Seniority means that salary negotiations and cultural fit become increasingly larger hurdles to overcome.
One woman shared that her boss didn’t invite her to a meeting for an entire year; another spoke of an agreement she had with a sympathetic male colleague to repeat anything she says that is ignored – “The room always listens to him. It’s not really funny – but for the greater good of the business this is my workaround.”
This kind of discrimination occurred across all levels – from entry roles to C level – according to the survey.
Over a third of women, from all levels, complained of not having a seat at the table, or feeling that they were excluded from decision-making conversations.
It’s a situation Rebecca Chenery, NZ’s 2020 Top CIO of the Year is familiar with.
“On a daily basis there is a really visible underrepresentation of women particularly in senior roles in tech,” she says.
“Women have to look a long way and it’s really hard to see themselves. That affects the extent that they can see role models and the extent in which they feel comfortable putting themselves forward.”
That speaks to one of the most troubling findings in the survey.
The lack of recognition or reward for women in tech has led to 38 per cent of those surveyed “deselecting” themselves from senior roles, deciding – incorrectly in most cases – that they don’t meet the criteria. That ensures that women’s careers move horizontally while their male peers progress quickly up the corporate ladder.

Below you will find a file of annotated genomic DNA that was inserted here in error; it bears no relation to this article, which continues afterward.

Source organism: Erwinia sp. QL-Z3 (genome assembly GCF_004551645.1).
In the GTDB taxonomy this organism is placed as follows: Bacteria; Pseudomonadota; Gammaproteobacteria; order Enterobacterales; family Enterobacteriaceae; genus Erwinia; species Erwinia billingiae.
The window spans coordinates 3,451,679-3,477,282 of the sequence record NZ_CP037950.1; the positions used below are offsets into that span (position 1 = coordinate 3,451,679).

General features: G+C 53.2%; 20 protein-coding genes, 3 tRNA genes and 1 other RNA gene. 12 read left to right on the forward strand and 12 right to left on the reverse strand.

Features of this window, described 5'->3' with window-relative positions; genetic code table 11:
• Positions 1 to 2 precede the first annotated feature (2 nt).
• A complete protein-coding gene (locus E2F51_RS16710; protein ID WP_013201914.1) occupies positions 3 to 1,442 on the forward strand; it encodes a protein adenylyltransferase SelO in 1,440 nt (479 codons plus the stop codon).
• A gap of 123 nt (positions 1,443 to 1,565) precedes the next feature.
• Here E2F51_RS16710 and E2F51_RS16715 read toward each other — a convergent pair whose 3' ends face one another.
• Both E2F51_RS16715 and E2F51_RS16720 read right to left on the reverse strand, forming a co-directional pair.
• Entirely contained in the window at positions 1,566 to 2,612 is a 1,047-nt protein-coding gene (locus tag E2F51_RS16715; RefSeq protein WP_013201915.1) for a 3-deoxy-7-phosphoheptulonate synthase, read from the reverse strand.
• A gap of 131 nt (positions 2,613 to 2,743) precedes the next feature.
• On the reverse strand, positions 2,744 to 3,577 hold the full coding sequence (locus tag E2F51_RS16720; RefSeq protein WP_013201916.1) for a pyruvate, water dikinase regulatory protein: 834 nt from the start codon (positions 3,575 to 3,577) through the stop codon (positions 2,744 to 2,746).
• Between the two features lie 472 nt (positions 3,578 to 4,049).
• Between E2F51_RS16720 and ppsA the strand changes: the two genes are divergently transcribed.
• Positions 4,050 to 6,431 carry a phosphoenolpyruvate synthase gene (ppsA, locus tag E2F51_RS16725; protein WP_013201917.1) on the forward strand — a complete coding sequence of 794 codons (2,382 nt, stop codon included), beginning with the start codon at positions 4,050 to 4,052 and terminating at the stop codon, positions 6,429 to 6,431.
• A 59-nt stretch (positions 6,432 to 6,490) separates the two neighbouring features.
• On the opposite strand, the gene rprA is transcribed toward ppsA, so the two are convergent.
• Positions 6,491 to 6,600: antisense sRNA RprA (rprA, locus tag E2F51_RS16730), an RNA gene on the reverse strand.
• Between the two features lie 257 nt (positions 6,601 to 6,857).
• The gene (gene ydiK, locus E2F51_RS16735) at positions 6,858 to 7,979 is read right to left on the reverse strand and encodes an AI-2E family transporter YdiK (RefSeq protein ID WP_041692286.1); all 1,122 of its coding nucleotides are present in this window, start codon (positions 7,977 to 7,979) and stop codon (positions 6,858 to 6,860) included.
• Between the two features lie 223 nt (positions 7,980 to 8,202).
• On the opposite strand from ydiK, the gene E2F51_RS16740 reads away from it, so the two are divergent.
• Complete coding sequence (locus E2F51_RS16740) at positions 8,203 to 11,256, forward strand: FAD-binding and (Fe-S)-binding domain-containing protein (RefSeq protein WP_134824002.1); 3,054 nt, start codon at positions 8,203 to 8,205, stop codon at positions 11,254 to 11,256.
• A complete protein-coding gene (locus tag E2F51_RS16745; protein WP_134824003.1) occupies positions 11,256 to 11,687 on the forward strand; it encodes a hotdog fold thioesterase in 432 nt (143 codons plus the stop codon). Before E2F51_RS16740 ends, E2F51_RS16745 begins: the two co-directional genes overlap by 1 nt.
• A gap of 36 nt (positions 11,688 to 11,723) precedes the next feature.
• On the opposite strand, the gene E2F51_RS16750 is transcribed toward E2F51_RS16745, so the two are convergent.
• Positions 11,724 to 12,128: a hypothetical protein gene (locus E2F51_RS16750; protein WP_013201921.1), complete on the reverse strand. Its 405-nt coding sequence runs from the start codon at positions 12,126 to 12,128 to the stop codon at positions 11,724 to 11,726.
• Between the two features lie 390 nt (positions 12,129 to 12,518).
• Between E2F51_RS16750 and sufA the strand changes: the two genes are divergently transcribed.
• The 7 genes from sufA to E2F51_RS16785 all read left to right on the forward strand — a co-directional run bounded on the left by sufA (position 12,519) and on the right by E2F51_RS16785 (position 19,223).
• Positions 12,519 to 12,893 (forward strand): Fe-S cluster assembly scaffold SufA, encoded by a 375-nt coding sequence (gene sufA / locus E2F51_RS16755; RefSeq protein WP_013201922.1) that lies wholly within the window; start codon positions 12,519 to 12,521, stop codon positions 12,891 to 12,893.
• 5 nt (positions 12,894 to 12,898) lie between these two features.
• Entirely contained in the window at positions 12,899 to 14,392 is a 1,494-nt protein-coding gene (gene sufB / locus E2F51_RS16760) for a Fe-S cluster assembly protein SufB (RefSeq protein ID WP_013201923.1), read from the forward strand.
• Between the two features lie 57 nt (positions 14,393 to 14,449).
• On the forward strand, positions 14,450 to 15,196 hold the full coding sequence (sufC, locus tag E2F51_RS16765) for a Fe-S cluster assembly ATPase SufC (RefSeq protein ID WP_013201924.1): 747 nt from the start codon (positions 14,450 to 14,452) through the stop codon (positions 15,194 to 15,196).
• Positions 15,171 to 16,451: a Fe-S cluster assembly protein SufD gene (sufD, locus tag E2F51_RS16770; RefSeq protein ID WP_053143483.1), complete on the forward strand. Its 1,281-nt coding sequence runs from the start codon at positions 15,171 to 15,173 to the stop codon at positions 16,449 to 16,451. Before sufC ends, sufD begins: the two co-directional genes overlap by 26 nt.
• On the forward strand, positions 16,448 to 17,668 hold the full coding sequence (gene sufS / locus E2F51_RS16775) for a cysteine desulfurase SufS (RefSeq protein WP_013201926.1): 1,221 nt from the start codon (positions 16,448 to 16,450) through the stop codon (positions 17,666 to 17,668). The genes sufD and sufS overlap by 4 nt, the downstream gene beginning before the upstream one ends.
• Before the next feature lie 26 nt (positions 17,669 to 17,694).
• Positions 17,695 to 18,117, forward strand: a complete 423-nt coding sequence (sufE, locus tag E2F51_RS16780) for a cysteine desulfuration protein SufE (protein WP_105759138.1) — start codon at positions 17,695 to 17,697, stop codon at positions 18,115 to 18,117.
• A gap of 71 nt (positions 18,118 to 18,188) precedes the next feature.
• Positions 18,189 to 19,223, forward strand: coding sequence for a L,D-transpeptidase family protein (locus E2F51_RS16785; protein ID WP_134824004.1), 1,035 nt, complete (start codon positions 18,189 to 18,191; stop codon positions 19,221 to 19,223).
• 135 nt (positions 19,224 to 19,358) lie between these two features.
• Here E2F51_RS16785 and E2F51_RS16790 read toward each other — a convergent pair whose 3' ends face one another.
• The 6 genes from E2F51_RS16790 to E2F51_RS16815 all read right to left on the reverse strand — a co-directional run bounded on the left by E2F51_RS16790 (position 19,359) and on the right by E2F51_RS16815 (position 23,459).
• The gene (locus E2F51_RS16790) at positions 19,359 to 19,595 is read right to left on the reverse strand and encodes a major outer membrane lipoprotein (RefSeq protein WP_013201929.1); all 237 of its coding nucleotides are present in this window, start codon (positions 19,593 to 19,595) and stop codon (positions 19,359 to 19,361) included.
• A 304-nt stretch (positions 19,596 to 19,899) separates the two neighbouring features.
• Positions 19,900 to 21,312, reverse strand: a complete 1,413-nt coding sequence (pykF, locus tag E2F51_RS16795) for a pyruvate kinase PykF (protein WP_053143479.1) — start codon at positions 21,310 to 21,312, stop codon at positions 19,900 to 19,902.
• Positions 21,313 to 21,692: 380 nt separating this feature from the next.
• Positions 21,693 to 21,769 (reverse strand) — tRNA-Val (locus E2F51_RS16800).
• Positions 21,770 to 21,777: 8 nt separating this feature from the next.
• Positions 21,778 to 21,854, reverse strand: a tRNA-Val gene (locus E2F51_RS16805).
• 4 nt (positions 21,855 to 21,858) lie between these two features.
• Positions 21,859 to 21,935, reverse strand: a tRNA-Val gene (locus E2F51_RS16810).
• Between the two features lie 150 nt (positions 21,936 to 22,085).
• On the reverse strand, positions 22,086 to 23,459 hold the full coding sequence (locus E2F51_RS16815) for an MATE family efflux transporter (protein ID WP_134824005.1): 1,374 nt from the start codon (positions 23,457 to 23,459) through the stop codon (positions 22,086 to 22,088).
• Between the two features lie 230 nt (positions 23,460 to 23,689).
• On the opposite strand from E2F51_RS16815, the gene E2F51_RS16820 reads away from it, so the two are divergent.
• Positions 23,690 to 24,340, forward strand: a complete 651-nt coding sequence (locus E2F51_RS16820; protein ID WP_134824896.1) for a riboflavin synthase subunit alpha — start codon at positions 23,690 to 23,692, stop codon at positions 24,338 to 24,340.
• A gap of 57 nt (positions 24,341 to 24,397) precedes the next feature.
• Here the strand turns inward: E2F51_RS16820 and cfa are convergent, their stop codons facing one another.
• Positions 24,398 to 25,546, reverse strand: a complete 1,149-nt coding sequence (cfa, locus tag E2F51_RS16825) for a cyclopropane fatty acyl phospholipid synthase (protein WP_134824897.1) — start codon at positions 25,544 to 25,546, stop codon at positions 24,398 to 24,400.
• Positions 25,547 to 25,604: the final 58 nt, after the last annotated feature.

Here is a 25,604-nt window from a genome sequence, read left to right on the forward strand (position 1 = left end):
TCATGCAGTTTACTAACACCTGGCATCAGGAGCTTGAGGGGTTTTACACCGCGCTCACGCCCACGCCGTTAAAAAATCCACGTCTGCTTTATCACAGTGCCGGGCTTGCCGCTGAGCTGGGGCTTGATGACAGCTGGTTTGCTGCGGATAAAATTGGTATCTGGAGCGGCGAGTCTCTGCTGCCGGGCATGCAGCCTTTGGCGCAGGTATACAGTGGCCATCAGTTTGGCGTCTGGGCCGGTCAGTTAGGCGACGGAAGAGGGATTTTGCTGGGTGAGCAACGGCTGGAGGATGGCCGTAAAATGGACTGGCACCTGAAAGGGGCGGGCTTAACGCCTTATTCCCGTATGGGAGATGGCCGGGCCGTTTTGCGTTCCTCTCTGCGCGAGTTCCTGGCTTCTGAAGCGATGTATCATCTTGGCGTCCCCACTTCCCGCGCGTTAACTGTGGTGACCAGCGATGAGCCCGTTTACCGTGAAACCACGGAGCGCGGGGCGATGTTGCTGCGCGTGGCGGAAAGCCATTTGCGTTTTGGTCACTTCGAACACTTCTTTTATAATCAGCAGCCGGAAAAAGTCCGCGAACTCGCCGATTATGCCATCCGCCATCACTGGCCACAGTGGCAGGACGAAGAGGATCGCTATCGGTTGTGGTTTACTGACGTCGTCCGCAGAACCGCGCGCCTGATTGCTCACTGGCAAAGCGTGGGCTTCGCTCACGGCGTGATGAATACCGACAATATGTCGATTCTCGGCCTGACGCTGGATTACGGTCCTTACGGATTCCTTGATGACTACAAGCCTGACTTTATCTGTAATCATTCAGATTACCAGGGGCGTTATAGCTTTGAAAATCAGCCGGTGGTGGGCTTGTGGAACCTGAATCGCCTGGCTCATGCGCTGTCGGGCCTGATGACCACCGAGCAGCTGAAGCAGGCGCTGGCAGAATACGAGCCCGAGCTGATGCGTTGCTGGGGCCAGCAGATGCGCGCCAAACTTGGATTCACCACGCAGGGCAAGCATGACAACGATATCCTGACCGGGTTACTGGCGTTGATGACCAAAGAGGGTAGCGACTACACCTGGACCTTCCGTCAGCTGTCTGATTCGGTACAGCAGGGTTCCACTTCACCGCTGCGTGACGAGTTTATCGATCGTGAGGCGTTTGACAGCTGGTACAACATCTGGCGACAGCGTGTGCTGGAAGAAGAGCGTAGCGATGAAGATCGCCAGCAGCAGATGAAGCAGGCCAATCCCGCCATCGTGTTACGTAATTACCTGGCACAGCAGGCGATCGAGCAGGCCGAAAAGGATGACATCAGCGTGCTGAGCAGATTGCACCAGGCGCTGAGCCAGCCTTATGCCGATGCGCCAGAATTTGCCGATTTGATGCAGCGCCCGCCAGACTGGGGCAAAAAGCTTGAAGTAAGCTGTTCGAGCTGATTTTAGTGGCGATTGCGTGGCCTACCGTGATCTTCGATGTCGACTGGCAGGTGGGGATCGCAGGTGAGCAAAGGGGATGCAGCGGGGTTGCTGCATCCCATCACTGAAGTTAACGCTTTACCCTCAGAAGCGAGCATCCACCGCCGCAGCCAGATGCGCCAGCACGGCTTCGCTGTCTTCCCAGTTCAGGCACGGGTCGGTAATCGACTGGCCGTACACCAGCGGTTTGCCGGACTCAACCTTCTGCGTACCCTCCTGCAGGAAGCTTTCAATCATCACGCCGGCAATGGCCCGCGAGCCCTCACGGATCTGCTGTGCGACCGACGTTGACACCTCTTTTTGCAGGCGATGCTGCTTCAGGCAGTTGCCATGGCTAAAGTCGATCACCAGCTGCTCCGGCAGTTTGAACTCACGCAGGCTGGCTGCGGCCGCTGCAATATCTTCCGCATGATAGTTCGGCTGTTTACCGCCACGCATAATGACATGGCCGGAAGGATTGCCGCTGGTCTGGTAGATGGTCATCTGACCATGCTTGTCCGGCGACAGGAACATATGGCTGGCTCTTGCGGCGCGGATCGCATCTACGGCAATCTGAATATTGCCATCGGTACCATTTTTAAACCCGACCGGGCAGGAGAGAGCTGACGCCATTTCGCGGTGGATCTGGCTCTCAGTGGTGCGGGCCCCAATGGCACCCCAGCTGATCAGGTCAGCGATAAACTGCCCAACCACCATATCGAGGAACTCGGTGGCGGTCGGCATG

While the general gender pay gap is 13 per cent in Australasia, that rises to 20 per cent in the tech space.
One survey participant wrote that she has men working for her who get paid $30k more than her.
Jones believes that the key to levelling the playing field is transparent pay.
“Companies need to be very clear about what constitutes a role level. Skill, behaviour, impact. They can document that and tie that to pay ranges and communicate pay ranges when they advertise for new roles.”
One of the strategies to foster change, signalled in the survey, is for women to find and utilise mentors.
Angela Lam, CIO of Shell Australia, spoke at the event of how a sponsor helped her immensely at a challenging point in her career.
“I remember coming off maternity leave and I was asked to run the IT department and join the executive team. That was foundational for me in thinking I can do this… I told my leader that a time didn’t work for me for an executive meeting and she said to me, “that’s fine we can move the meeting”, she opened doors and created an environment where it was made possible for me to actually do this…”
The survey also urges companies to ensure that women are represented on the leadership team – a key criteria in women deciding where they want to work.
An interview with Kara Smith, Managing Director, Talent Auckland.
The survey paints a sobering picture of women in tech – how can the NZ tech industry lead the change?
They say never waste a good crisis and currently we are in one of the most skill short and competitive markets for talent in many years.
I think we need to ask the opposite question – what is the risk to the NZ tech industry if they/we don’t lead the change?!